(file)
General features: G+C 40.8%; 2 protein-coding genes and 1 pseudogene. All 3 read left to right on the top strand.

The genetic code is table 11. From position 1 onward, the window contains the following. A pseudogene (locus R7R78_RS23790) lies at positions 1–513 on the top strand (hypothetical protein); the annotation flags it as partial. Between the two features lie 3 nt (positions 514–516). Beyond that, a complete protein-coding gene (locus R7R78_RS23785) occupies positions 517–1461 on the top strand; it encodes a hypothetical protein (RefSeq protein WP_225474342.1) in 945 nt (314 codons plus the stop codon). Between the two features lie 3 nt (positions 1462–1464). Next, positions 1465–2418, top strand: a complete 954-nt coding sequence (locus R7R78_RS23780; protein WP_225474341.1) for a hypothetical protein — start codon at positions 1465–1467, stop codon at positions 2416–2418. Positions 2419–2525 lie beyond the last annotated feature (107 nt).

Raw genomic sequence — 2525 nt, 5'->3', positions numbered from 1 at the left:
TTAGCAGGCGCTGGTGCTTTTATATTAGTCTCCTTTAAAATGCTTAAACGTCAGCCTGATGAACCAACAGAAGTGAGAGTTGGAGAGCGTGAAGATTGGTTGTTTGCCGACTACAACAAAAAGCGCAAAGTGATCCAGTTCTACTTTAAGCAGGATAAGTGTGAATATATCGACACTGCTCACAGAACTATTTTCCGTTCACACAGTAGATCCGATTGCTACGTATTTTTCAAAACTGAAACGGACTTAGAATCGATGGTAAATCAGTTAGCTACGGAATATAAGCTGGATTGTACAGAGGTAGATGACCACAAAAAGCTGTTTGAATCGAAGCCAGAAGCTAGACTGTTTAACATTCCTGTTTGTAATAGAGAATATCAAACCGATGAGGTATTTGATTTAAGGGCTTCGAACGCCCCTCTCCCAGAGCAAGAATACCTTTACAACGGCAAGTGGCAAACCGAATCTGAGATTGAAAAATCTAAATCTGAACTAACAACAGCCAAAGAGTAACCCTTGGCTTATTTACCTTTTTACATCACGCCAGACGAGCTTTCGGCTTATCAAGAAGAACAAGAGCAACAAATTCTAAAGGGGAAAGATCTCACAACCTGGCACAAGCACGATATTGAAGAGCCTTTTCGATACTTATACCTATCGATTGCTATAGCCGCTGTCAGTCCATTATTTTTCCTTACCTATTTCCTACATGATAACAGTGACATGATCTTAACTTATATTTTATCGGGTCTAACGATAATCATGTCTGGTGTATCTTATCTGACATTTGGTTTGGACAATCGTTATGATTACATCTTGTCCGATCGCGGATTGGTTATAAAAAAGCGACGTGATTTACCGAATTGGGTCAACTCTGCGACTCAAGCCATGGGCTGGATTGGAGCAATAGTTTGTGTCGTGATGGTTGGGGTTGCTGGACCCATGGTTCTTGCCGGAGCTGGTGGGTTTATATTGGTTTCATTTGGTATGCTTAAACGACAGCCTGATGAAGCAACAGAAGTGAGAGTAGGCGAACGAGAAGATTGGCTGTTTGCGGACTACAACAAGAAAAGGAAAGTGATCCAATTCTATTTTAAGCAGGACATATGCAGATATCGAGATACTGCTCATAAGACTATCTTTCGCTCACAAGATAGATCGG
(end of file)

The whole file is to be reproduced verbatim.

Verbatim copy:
General features: G+C 40.8%; 2 protein-coding genes and 1 pseudogene. All 3 read left to right on the top strand.

The genetic code is table 11. From position 1 onward, the window contains the following. A pseudogene (locus R7R78_RS23790) lies at positions 1–513 on the top strand (hypothetical protein); the annotation flags it as partial. Between the two features lie 3 nt (positions 514–516). Beyond that, a complete protein-coding gene (locus R7R78_RS23785) occupies positions 517–1461 on the top strand; it encodes a hypothetical protein (RefSeq protein WP_225474342.1) in 945 nt (314 codons plus the stop codon). Between the two features lie 3 nt (positions 1462–1464). Next, positions 1465–2418, top strand: a complete 954-nt coding sequence (locus R7R78_RS23780; protein WP_225474341.1) for a hypothetical protein — start codon at positions 1465–1467, stop codon at positions 2416–2418. Positions 2419–2525 lie beyond the last annotated feature (107 nt).

Raw genomic sequence — 2525 nt, 5'->3', positions numbered from 1 at the left:
TTAGCAGGCGCTGGTGCTTTTATATTAGTCTCCTTTAAAATGCTTAAACGTCAGCCTGATGAACCAACAGAAGTGAGAGTTGGAGAGCGTGAAGATTGGTTGTTTGCCGACTACAACAAAAAGCGCAAAGTGATCCAGTTCTACTTTAAGCAGGATAAGTGTGAATATATCGACACTGCTCACAGAACTATTTTCCGTTCACACAGTAGATCCGATTGCTACGTATTTTTCAAAACTGAAACGGACTTAGAATCGATGGTAAATCAGTTAGCTACGGAATATAAGCTGGATTGTACAGAGGTAGATGACCACAAAAAGCTGTTTGAATCGAAGCCAGAAGCTAGACTGTTTAACATTCCTGTTTGTAATAGAGAATATCAAACCGATGAGGTATTTGATTTAAGGGCTTCGAACGCCCCTCTCCCAGAGCAAGAATACCTTTACAACGGCAAGTGGCAAACCGAATCTGAGATTGAAAAATCTAAATCTGAACTAACAACAGCCAAAGAGTAACCCTTGGCTTATTTACCTTTTTACATCACGCCAGACGAGCTTTCGGCTTATCAAGAAGAACAAGAGCAACAAATTCTAAAGGGGAAAGATCTCACAACCTGGCACAAGCACGATATTGAAGAGCCTTTTCGATACTTATACCTATCGATTGCTATAGCCGCTGTCAGTCCATTATTTTTCCTTACCTATTTCCTACATGATAACAGTGACATGATCTTAACTTATATTTTATCGGGTCTAACGATAATCATGTCTGGTGTATCTTATCTGACATTTGGTTTGGACAATCGTTATGATTACATCTTGTCCGATCGCGGATTGGTTATAAAAAAGCGACGTGATTTACCGAATTGGGTCAACTCTGCGACTCAAGCCATGGGCTGGATTGGAGCAATAGTTTGTGTCGTGATGGTTGGGGTTGCTGGACCCATGGTTCTTGCCGGAGCTGGTGGGTTTATATTGGTTTCATTTGGTATGCTTAAACGACAGCCTGATGAAGCAACAGAAGTGAGAGTAGGCGAACGAGAAGATTGGCTGTTTGCGGACTACAACAAGAAAAGGAAAGTGATCCAATTCTATTTTAAGCAGGACATATGCAGATATCGAGATACTGCTCATAAGACTATCTTTCGCTCACAAGATAGATCGG